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News in a Nutshell - 13 December

By Julie Magno 13 December 2015
Didn't get time to read the news this week? Here's a roundup of a few of the stories that caught our attention:
  1. Throwing good money after bad

    The SCMP reported that the Mandatory Provident Fund (MPF) is on track for its first full-year loss since 2011. In dollar terms, that is a loss of HK$14.8 billion from our funds this year according to a report by the Gadbury Group, Hong Kong MPF consultants.
  2. Champion of Hong Kong's downtrodden, Elsie Tu, passes away aged 102

    Activist, urban councilor, legislator and a woman ahead of her time, The Honourable Elsie Tu (nee Hume), GBM, CBE, died this week aged 102. Originally from Newcastle-upon-Tyne, UK, Tu arrived in Hong Kong in 1951 and over the decades that followed campaigned against corruption, and for many social issues including gay rights, better housing, welfare services, and playgrounds.
  3. Explosive copyright bill

    Two yet-to-be-caught suspects set off an explosion using what the police believe to be a modified gas canister in a rubbish bin outside the Legislative Council building. The incident took place the same day a debate on the controversial copyright bill was scheduled and is thought to be linked. The meeting, however, was not quorate and is now rescheduled for the coming week.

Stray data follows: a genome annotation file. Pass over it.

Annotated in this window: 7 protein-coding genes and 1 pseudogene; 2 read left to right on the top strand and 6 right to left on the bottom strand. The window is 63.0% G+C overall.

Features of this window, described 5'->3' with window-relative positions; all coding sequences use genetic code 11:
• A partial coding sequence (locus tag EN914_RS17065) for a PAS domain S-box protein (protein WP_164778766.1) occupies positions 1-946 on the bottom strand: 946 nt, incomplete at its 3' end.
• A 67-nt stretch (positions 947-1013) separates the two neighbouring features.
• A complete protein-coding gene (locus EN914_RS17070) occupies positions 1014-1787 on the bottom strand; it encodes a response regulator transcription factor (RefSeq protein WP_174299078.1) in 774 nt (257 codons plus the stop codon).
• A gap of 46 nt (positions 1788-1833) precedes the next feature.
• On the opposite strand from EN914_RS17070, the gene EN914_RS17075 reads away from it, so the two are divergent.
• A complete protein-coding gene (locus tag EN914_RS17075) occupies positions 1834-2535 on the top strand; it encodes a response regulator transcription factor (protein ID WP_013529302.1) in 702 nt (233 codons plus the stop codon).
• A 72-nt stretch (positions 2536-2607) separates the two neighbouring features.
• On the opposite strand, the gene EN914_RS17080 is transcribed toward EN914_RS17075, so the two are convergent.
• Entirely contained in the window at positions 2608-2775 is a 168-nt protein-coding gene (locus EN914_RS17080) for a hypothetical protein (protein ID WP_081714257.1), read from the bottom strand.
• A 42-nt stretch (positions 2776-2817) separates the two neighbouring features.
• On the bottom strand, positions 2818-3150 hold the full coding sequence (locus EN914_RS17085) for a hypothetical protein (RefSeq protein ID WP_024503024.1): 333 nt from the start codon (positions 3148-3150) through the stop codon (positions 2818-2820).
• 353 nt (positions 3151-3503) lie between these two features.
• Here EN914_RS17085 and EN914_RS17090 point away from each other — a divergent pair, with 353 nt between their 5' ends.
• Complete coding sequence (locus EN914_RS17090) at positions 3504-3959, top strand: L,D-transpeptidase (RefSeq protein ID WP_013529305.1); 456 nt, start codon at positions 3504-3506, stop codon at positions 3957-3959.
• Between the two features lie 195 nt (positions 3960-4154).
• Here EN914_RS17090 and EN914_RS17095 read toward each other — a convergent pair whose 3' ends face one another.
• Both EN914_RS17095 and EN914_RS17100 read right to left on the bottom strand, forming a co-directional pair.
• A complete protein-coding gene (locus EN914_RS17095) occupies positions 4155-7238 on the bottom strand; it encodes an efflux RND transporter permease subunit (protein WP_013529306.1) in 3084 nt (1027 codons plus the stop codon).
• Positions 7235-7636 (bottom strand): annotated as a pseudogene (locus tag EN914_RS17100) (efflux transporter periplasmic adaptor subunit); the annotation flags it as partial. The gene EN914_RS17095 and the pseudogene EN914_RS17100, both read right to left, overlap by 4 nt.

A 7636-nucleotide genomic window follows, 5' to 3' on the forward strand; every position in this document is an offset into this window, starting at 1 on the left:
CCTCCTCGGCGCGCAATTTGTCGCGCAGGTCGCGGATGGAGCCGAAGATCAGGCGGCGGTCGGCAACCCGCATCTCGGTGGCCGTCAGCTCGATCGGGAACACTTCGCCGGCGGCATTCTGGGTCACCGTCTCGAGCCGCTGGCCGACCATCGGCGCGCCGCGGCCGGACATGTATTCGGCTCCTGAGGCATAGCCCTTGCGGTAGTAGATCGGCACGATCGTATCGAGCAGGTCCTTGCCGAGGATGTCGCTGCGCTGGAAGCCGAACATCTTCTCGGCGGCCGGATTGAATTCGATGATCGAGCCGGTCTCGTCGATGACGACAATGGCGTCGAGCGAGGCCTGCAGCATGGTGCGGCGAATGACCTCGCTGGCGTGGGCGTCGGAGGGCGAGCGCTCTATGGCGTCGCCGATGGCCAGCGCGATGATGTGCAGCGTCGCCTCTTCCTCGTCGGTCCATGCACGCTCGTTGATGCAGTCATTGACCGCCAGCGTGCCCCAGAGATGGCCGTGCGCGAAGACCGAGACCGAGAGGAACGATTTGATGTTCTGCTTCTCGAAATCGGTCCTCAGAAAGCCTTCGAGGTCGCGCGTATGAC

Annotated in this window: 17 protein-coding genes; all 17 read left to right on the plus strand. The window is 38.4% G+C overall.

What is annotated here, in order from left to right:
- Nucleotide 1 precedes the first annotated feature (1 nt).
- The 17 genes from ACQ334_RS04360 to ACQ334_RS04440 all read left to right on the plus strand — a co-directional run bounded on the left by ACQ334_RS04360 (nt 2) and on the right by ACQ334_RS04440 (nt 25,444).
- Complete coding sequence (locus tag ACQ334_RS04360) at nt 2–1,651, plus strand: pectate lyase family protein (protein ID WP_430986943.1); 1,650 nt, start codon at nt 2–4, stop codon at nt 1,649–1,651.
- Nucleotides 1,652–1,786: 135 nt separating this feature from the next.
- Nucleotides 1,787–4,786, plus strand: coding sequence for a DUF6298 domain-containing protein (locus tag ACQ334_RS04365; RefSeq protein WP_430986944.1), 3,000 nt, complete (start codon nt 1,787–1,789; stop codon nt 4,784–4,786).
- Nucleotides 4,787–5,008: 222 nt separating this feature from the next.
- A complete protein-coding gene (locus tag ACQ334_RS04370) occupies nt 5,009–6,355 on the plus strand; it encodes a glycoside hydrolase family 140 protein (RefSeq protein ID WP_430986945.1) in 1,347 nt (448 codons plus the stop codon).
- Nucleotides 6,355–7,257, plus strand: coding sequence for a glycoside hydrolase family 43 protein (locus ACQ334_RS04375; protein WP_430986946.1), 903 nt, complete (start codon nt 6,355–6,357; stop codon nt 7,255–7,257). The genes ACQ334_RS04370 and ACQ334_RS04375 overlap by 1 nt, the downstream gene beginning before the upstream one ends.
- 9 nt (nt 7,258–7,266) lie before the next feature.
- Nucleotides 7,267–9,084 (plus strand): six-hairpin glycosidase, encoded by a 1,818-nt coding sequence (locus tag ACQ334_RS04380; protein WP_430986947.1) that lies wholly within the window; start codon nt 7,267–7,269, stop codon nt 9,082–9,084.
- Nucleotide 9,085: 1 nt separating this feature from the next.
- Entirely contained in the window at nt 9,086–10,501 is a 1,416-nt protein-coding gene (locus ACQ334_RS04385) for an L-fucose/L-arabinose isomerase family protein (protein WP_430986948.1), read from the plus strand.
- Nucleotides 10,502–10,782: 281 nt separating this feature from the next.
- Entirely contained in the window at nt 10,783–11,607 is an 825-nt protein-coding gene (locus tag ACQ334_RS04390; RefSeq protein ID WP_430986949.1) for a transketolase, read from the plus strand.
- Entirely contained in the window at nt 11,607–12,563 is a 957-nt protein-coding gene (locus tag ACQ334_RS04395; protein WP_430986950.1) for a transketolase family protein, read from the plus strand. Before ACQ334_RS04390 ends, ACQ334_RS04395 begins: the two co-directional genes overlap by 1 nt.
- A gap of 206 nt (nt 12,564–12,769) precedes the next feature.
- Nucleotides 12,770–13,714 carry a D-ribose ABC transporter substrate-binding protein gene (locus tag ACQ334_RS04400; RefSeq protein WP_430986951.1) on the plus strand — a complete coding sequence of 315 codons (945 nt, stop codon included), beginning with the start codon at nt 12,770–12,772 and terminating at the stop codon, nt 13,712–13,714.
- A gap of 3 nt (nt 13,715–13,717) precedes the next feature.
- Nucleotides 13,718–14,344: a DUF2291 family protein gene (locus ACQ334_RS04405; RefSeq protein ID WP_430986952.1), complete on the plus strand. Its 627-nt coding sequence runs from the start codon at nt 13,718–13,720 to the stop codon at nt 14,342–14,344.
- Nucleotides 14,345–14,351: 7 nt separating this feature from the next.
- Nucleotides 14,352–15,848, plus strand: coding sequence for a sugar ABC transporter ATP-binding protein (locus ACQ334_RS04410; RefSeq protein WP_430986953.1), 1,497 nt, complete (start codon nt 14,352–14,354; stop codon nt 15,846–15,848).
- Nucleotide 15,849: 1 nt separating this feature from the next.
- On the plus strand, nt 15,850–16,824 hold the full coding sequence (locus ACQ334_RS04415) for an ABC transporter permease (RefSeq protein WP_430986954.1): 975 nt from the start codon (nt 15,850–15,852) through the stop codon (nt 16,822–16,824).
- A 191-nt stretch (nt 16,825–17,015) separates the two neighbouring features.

4. SCMP heading for checkout in Alibaba's shopping cart

    After a month or so of rumours, mainland internet giant Alibaba announced that it will purchase The South China Morning Post (SCMP) so initiating much discussion over SCMP’s future editorial direction and possible pro-China bias. With a circulation of just 100,000 +/- print as compared to Apple Daily’s 250,000 (approx.) and Oriental Daily’s 500,000 (approx.), the SCMP is a small fish in the pond, but the decision to scrap the online paywall may change that.
  5. Greedy landlord story of the week

    Just one month after winning a Michelin star, tiny Chinese dessert restaurant Kai Kai dessert reportedly learnt that its rent was to be increased from $100,000 to $220,000 per month. Fortunately, the landlord is set to end up with egg tart on his face as the restaurant has found a new location at just $90,0000 per month.

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